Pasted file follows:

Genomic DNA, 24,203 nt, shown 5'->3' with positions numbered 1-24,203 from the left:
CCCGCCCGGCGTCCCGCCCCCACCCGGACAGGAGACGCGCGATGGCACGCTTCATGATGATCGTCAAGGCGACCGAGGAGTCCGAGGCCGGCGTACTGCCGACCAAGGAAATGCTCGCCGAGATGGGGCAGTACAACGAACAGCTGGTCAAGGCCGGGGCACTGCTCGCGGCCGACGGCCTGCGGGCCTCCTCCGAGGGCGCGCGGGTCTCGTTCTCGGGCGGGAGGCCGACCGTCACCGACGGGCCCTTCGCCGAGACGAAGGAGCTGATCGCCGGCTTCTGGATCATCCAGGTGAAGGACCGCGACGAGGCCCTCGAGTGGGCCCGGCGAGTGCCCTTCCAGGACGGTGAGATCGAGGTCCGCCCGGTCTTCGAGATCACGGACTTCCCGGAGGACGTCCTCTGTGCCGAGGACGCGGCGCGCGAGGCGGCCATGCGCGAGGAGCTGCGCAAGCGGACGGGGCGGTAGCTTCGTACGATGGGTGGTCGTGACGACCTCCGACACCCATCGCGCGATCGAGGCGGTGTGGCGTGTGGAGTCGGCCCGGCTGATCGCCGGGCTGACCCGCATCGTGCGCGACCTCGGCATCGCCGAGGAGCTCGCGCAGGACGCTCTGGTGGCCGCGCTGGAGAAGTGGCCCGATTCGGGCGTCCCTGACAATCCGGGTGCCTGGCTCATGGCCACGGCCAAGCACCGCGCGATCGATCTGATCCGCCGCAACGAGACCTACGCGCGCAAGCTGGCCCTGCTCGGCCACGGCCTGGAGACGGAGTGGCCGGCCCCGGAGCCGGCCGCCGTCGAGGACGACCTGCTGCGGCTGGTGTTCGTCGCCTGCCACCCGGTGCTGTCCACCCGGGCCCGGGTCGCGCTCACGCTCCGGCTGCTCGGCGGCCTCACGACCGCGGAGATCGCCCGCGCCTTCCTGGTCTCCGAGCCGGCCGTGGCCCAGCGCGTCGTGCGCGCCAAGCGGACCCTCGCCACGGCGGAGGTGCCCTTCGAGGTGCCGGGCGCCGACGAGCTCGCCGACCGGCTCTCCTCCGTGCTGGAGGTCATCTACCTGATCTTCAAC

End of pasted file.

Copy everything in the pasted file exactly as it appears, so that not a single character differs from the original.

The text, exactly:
Genomic DNA, 24,203 nt, shown 5'->3' with positions numbered 1-24,203 from the left:
CCCGCCCGGCGTCCCGCCCCCACCCGGACAGGAGACGCGCGATGGCACGCTTCATGATGATCGTCAAGGCGACCGAGGAGTCCGAGGCCGGCGTACTGCCGACCAAGGAAATGCTCGCCGAGATGGGGCAGTACAACGAACAGCTGGTCAAGGCCGGGGCACTGCTCGCGGCCGACGGCCTGCGGGCCTCCTCCGAGGGCGCGCGGGTCTCGTTCTCGGGCGGGAGGCCGACCGTCACCGACGGGCCCTTCGCCGAGACGAAGGAGCTGATCGCCGGCTTCTGGATCATCCAGGTGAAGGACCGCGACGAGGCCCTCGAGTGGGCCCGGCGAGTGCCCTTCCAGGACGGTGAGATCGAGGTCCGCCCGGTCTTCGAGATCACGGACTTCCCGGAGGACGTCCTCTGTGCCGAGGACGCGGCGCGCGAGGCGGCCATGCGCGAGGAGCTGCGCAAGCGGACGGGGCGGTAGCTTCGTACGATGGGTGGTCGTGACGACCTCCGACACCCATCGCGCGATCGAGGCGGTGTGGCGTGTGGAGTCGGCCCGGCTGATCGCCGGGCTGACCCGCATCGTGCGCGACCTCGGCATCGCCGAGGAGCTCGCGCAGGACGCTCTGGTGGCCGCGCTGGAGAAGTGGCCCGATTCGGGCGTCCCTGACAATCCGGGTGCCTGGCTCATGGCCACGGCCAAGCACCGCGCGATCGATCTGATCCGCCGCAACGAGACCTACGCGCGCAAGCTGGCCCTGCTCGGCCACGGCCTGGAGACGGAGTGGCCGGCCCCGGAGCCGGCCGCCGTCGAGGACGACCTGCTGCGGCTGGTGTTCGTCGCCTGCCACCCGGTGCTGTCCACCCGGGCCCGGGTCGCGCTCACGCTCCGGCTGCTCGGCGGCCTCACGACCGCGGAGATCGCCCGCGCCTTCCTGGTCTCCGAGCCGGCCGTGGCCCAGCGCGTCGTGCGCGCCAAGCGGACCCTCGCCACGGCGGAGGTGCCCTTCGAGGTGCCGGGCGCCGACGAGCTCGCCGACCGGCTCTCCTCCGTGCTGGAGGTCATCTACCTGATCTTCAAC